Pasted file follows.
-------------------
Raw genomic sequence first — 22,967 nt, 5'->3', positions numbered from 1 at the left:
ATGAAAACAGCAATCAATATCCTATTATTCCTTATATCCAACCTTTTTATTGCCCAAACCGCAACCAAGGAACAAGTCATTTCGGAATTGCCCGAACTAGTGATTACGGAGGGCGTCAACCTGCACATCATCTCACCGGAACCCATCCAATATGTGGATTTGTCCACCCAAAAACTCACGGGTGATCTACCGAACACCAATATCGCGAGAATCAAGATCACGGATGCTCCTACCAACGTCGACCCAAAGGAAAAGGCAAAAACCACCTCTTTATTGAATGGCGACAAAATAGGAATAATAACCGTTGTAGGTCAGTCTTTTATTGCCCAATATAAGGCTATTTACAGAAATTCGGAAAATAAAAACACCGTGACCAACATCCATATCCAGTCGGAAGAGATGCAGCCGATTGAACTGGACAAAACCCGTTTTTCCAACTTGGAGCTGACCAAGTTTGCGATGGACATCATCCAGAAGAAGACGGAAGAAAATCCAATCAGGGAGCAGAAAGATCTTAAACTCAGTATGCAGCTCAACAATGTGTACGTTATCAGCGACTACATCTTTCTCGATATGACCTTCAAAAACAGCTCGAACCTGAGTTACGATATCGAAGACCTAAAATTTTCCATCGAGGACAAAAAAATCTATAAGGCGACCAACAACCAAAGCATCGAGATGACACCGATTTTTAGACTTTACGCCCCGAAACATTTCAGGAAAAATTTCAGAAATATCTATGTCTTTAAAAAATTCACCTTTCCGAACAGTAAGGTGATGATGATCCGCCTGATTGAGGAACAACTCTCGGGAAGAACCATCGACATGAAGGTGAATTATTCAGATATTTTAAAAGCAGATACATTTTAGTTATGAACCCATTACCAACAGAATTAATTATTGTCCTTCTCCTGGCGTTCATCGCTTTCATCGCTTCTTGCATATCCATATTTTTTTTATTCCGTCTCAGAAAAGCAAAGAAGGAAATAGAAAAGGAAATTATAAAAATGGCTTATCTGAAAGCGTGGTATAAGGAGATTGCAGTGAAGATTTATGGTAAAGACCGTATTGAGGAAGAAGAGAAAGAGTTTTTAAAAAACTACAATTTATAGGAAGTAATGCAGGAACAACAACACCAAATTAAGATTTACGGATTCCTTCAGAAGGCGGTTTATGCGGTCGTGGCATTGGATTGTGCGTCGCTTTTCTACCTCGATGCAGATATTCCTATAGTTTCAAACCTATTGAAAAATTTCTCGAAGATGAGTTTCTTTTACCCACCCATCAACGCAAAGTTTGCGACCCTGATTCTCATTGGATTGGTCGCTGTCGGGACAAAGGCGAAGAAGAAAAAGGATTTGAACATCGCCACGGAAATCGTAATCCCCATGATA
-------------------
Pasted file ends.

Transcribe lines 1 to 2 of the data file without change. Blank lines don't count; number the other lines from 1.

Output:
Raw genomic sequence first — 22,967 nt, 5'->3', positions numbered from 1 at the left:
ATGAAAACAGCAATCAATATCCTATTATTCCTTATATCCAACCTTTTTATTGCCCAAACCGCAACCAAGGAACAAGTCATTTCGGAATTGCCCGAACTAGTGATTACGGAGGGCGTCAACCTGCACATCATCTCACCGGAACCCATCCAATATGTGGATTTGTCCACCCAAAAACTCACGGGTGATCTACCGAACACCAATATCGCGAGAATCAAGATCACGGATGCTCCTACCAACGTCGACCCAAAGGAAAAGGCAAAAACCACCTCTTTATTGAATGGCGACAAAATAGGAATAATAACCGTTGTAGGTCAGTCTTTTATTGCCCAATATAAGGCTATTTACAGAAATTCGGAAAATAAAAACACCGTGACCAACATCCATATCCAGTCGGAAGAGATGCAGCCGATTGAACTGGACAAAACCCGTTTTTCCAACTTGGAGCTGACCAAGTTTGCGATGGACATCATCCAGAAGAAGACGGAAGAAAATCCAATCAGGGAGCAGAAAGATCTTAAACTCAGTATGCAGCTCAACAATGTGTACGTTATCAGCGACTACATCTTTCTCGATATGACCTTCAAAAACAGCTCGAACCTGAGTTACGATATCGAAGACCTAAAATTTTCCATCGAGGACAAAAAAATCTATAAGGCGACCAACAACCAAAGCATCGAGATGACACCGATTTTTAGACTTTACGCCCCGAAACATTTCAGGAAAAATTTCAGAAATATCTATGTCTTTAAAAAATTCACCTTTCCGAACAGTAAGGTGATGATGATCCGCCTGATTGAGGAACAACTCTCGGGAAGAACCATCGACATGAAGGTGAATTATTCAGATATTTTAAAAGCAGATACATTTTAGTTATGAACCCATTACCAACAGAATTAATTATTGTCCTTCTCCTGGCGTTCATCGCTTTCATCGCTTCTTGCATATCCATATTTTTTTTATTCCGTCTCAGAAAAGCAAAGAAGGAAATAGAAAAGGAAATTATAAAAATGGCTTATCTGAAAGCGTGGTATAAGGAGATTGCAGTGAAGATTTATGGTAAAGACCGTATTGAGGAAGAAGAGAAAGAGTTTTTAAAAAACTACAATTTATAGGAAGTAATGCAGGAACAACAACACCAAATTAAGATTTACGGATTCCTTCAGAAGGCGGTTTATGCGGTCGTGGCATTGGATTGTGCGTCGCTTTTCTACCTCGATGCAGATATTCCTATAGTTTCAAACCTATTGAAAAATTTCTCGAAGATGAGTTTCTTTTACCCACCCATCAACGCAAAGTTTGCGACCCTGATTCTCATTGGATTGGTCGCTGTCGGGACAAAGGCGAAGAAGAAAAAGGATTTGAACATCGCCACGGAAATCGTAATCCCCATGATA